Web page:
Key and Peele Super Bowl

This is for folks who get so bored of the continuous straightforward commentaries of Super Bowl announcers Phil Simms and Jim Nantz. Those folks had another and much more eccentric option in February 2016.

Comedy duo Jordan Peele and Keegan-Michael Key (aka Key & Peele) starred as Lee and Morris, a few outlandish and aspiring Atalanta sports commentary characters that they created for the 2016 Super Bowl Squarespace ad campaign.

The comedy duo also did a live and online commentary of the Super Bowl game broadcast but there was one major hitch: Neither the fictional characters or Squarespace had the rights to use or relate to any of the trademarks that were related to our nation’s Big Game two years ago.

That resulted in a few workarounds and entertaining dodges as the zany personalities were trying to carefully comment their way around the meticulously protected naming rights of the NFL. Squarespace, known for building websites, had released even a new teaser for their Super Bowl ad.

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Every Grade is the Opportunity for a Fresh Start

The fist half of this school year is nearing the end and one of the greatest advantages that children have is the opportunity each September to begin again with a new teacher, a new set of classmates, and a new determination to make some positive changes and try some new experiences.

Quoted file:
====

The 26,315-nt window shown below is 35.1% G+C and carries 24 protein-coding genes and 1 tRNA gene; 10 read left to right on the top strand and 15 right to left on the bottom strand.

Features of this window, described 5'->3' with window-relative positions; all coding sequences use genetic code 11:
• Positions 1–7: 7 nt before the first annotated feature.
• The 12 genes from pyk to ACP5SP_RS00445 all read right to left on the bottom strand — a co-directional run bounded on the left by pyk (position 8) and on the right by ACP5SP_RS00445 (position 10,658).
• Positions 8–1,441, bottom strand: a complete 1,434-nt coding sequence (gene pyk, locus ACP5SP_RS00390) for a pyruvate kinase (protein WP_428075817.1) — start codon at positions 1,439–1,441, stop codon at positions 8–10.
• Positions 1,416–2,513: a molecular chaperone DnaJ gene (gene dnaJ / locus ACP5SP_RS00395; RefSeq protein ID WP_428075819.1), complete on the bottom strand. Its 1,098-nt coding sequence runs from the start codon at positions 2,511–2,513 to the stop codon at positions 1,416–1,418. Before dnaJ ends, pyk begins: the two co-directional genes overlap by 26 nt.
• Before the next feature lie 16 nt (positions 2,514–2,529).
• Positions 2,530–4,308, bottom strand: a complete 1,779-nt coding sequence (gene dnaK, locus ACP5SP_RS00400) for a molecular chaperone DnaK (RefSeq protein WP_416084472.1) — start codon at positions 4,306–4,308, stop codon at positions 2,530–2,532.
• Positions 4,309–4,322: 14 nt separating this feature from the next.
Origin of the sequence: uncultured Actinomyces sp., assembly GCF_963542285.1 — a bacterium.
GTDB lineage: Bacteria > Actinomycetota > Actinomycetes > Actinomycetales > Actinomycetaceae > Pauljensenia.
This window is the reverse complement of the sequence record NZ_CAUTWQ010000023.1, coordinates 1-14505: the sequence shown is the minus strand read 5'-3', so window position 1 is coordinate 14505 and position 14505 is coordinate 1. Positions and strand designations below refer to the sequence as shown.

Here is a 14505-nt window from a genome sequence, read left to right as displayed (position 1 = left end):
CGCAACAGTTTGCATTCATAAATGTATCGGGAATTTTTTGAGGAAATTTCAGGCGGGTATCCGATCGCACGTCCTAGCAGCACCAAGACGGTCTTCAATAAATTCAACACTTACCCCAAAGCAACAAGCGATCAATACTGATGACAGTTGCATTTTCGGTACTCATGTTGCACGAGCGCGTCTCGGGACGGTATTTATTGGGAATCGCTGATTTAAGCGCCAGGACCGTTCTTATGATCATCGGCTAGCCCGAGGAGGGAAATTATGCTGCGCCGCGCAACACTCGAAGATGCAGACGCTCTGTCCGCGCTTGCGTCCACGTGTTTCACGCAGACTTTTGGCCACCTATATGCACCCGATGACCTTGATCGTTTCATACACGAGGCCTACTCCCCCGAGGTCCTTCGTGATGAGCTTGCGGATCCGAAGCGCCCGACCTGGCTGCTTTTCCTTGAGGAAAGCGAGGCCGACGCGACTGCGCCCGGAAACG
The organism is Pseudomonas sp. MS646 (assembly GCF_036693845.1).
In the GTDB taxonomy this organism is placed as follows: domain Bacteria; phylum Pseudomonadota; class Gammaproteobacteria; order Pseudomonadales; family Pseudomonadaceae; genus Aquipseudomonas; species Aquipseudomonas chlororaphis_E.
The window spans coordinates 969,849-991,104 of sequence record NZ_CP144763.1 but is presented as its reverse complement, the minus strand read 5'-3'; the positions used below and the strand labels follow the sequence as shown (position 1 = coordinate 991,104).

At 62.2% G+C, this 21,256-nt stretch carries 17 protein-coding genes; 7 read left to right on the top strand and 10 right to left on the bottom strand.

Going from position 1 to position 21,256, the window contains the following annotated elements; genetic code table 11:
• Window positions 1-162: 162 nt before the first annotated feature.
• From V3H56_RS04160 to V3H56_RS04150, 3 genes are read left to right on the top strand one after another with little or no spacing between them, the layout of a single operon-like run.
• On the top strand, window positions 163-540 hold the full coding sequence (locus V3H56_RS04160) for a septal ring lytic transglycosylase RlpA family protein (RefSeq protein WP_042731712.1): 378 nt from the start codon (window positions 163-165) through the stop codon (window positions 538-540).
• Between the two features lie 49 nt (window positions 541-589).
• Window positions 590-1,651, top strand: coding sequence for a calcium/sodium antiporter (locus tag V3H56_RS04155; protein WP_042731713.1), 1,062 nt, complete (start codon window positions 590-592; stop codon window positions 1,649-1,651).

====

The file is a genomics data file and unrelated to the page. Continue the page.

Unlike the often short-lived New Year’s resolutions we might make in January, plans for change made at the start of a new school year have much greater potential for success for a number of reasons. First, children and teens often experience a surge in growth both physically and socially over the summer. You can help encourage them to initiate changes by praising them on how much they’ve matured.

The beginning of the school year is a time that your children will receive many notices and information about school activities, community programs, auditions for musical groups, try-outs for sports groups, and more. Help your child keep track of all the programs that may be of interest. Now is the time to reevaluate whether to continue with former programs or try something new.

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Three Resume Tips To Make A Difference

You know the basics of what goes into a resume but what separates a good resume from a great one? How do you make potential employers sit up and take notice when they read yours? Sometimes it isn’t what you say but how you say it. Finding the right way to get your point across can make all the difference. Let’s look at some examples.

Use Headings That Match the Job You Are Applying For

Most H/R people skim the dozens or hundreds of resumes they get. You may have only scant seconds to catch their eye. If you are applying for a position as an Accounts Receivable Manager, don’t list your skills as “Accounting/Recordkeeping, Management, Computer Skills.” Instead, make your resume pop by changing those headings to “Management of A/R and A/P Accounts, Computerized Accounting Applications, Departmental Administration / Recordkeeping.” Those headings are more in line with the position you are applying for and show the employer that you have exactly the skills they are looking for.